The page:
Given my theory that he was basically created to be driven mad by the Old Gods, there will be some sadness as I pry open his chest to loot him, but nothing else. No “FOR MURADIN!” or “IT’S KIND OF SHITTY WHAT HAPPENED TO YOU, ILLIDAN, BUT YOU’RE ALSO KIND OF A DICK SO HAVE A KNIFE THROUGH THE GUT”. No pageantry on my part. Just a cold desire to see him die and see the end of the expansion. Which is… so very sad.

Deathwing had so much potential. His best friend was Malygos — another Very Sad story, I might add — and his killer was standing not ten feet from him and he mentions nothing of it. No cries of vengeance towards Alexstraza. No mention of the children he’s lost. No sad desperation that he didn’t choose this, that he was chosen for this role by the Titans… Just the stock overuse of the word “fool” and a promise to see Azeroth born again in molten hatred. He was transformed, in the blink of an eye, from a calculating bastard to the Villain of the Expansion. He was, to turn a phrase, Transmogrified from a character with substance into a giant black box with the word $VILLAIN written on him in Helvetica.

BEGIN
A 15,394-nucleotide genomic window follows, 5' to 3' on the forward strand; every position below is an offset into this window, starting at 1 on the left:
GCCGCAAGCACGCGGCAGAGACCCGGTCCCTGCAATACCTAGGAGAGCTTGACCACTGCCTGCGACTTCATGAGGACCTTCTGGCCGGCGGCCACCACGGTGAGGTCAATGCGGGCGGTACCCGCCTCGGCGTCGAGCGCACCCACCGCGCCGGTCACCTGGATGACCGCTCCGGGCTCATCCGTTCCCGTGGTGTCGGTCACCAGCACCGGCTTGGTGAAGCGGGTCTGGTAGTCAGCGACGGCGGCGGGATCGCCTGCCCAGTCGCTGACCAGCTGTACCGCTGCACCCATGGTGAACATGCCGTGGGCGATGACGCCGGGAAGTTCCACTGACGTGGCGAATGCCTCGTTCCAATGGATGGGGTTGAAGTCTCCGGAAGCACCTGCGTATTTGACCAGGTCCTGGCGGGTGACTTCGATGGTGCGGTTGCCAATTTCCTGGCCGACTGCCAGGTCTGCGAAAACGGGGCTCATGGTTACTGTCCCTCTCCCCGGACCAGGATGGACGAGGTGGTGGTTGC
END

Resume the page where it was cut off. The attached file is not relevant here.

Illidan had almost the same problem in Burning Crusade, if you’ll remember: he was rarely seen while leveling up and almost forgotten until his defeat in the Black Temple. Many players, upon reaching the final boss of the Black Temple raid, were left asking “wait, Illi-who?” because Blizzard had all but hidden him behind the shadows, casting him as the devious Man Behind The Curtain, a force unseen but “felt” in Shadowmoon Valley. They rectified this with Arthas in Wrath, but to a demoralizing degree: we saw him too much, interacted with him too much, were let off the hook by him too much. It made sense, in a way, when you defeat him, because you know that he wants you to fuel his Scourge war machine. Knowing that he planned to use you as generals to lead his armies gave me a sense of “oh, OK, kind of makes sense why he fled all those times when he could have easily tore my soul from my body”. Yet despite that it’s unfair to just forget the dozen or so times he look at you, Frostmourne in hand, and said “I would have gotten away with it, too, if it weren’t for you pesky players!” and Death Gated to safety.

Blizzard has a cycle: they do something wrong, they fix it a bit too much (overbuffs), and then they go back a little too much. We saw this with raiding: BC raids were a slog because you had to go through almost all of them to catch up before the great Gear Reset around Sunwell. Wrath came and Naxx was an utter joke and raiders were saddened. (Ulduar came back fighting, being fair.) Cataclysm comes out without an introductory raid, cockblocking many guilds at the three 4.1 raids. I feel like they did this with their villains. We went from “Illi-who?” to “oh God, him again” and then back to “oh, uh, him… that dragon… Death-something”.